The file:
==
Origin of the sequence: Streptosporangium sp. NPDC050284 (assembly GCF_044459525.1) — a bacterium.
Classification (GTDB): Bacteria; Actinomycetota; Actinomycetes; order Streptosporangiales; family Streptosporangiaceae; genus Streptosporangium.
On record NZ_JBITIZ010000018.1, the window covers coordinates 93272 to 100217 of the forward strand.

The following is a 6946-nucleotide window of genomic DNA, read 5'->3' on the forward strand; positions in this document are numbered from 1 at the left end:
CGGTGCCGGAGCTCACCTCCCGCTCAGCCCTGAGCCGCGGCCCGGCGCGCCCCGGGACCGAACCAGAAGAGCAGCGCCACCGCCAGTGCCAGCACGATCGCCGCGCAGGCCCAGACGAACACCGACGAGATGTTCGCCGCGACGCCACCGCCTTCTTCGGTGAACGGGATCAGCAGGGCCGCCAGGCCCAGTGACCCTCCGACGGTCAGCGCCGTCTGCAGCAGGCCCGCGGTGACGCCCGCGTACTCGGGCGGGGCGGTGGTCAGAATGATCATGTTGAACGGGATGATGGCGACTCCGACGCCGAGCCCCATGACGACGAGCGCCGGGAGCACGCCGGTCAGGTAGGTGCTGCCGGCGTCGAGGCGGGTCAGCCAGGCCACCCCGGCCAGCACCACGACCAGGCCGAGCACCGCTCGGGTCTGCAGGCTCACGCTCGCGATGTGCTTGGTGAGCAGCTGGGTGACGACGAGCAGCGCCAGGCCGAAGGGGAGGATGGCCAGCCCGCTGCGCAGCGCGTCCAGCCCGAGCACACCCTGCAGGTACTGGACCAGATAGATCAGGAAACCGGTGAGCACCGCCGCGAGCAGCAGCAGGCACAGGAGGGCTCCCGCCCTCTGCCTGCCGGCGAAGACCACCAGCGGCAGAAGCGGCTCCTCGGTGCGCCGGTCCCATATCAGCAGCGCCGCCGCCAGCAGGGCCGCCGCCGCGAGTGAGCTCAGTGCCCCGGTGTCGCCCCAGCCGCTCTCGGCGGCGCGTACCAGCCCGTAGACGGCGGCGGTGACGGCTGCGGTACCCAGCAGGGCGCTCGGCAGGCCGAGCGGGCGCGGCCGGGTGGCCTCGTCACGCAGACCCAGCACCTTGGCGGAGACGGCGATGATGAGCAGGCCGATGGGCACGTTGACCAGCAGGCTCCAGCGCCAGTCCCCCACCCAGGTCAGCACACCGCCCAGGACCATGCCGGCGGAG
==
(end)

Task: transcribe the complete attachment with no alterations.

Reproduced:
Origin of the sequence: Streptosporangium sp. NPDC050284 (assembly GCF_044459525.1) — a bacterium.
Classification (GTDB): Bacteria; Actinomycetota; Actinomycetes; order Streptosporangiales; family Streptosporangiaceae; genus Streptosporangium.
On record NZ_JBITIZ010000018.1, the window covers coordinates 93272 to 100217 of the forward strand.

The following is a 6946-nucleotide window of genomic DNA, read 5'->3' on the forward strand; positions in this document are numbered from 1 at the left end:
CGGTGCCGGAGCTCACCTCCCGCTCAGCCCTGAGCCGCGGCCCGGCGCGCCCCGGGACCGAACCAGAAGAGCAGCGCCACCGCCAGTGCCAGCACGATCGCCGCGCAGGCCCAGACGAACACCGACGAGATGTTCGCCGCGACGCCACCGCCTTCTTCGGTGAACGGGATCAGCAGGGCCGCCAGGCCCAGTGACCCTCCGACGGTCAGCGCCGTCTGCAGCAGGCCCGCGGTGACGCCCGCGTACTCGGGCGGGGCGGTGGTCAGAATGATCATGTTGAACGGGATGATGGCGACTCCGACGCCGAGCCCCATGACGACGAGCGCCGGGAGCACGCCGGTCAGGTAGGTGCTGCCGGCGTCGAGGCGGGTCAGCCAGGCCACCCCGGCCAGCACCACGACCAGGCCGAGCACCGCTCGGGTCTGCAGGCTCACGCTCGCGATGTGCTTGGTGAGCAGCTGGGTGACGACGAGCAGCGCCAGGCCGAAGGGGAGGATGGCCAGCCCGCTGCGCAGCGCGTCCAGCCCGAGCACACCCTGCAGGTACTGGACCAGATAGATCAGGAAACCGGTGAGCACCGCCGCGAGCAGCAGCAGGCACAGGAGGGCTCCCGCCCTCTGCCTGCCGGCGAAGACCACCAGCGGCAGAAGCGGCTCCTCGGTGCGCCGGTCCCATATCAGCAGCGCCGCCGCCAGCAGGGCCGCCGCCGCGAGTGAGCTCAGTGCCCCGGTGTCGCCCCAGCCGCTCTCGGCGGCGCGTACCAGCCCGTAGACGGCGGCGGTGACGGCTGCGGTACCCAGCAGGGCGCTCGGCAGGCCGAGCGGGCGCGGCCGGGTGGCCTCGTCACGCAGACCCAGCACCTTGGCGGAGACGGCGATGATGAGCAGGCCGATGGGCACGTTGACCAGCAGGCTCCAGCGCCAGTCCCCCACCCAGGTCAGCACACCGCCCAGGACCATGCCGGCGGAG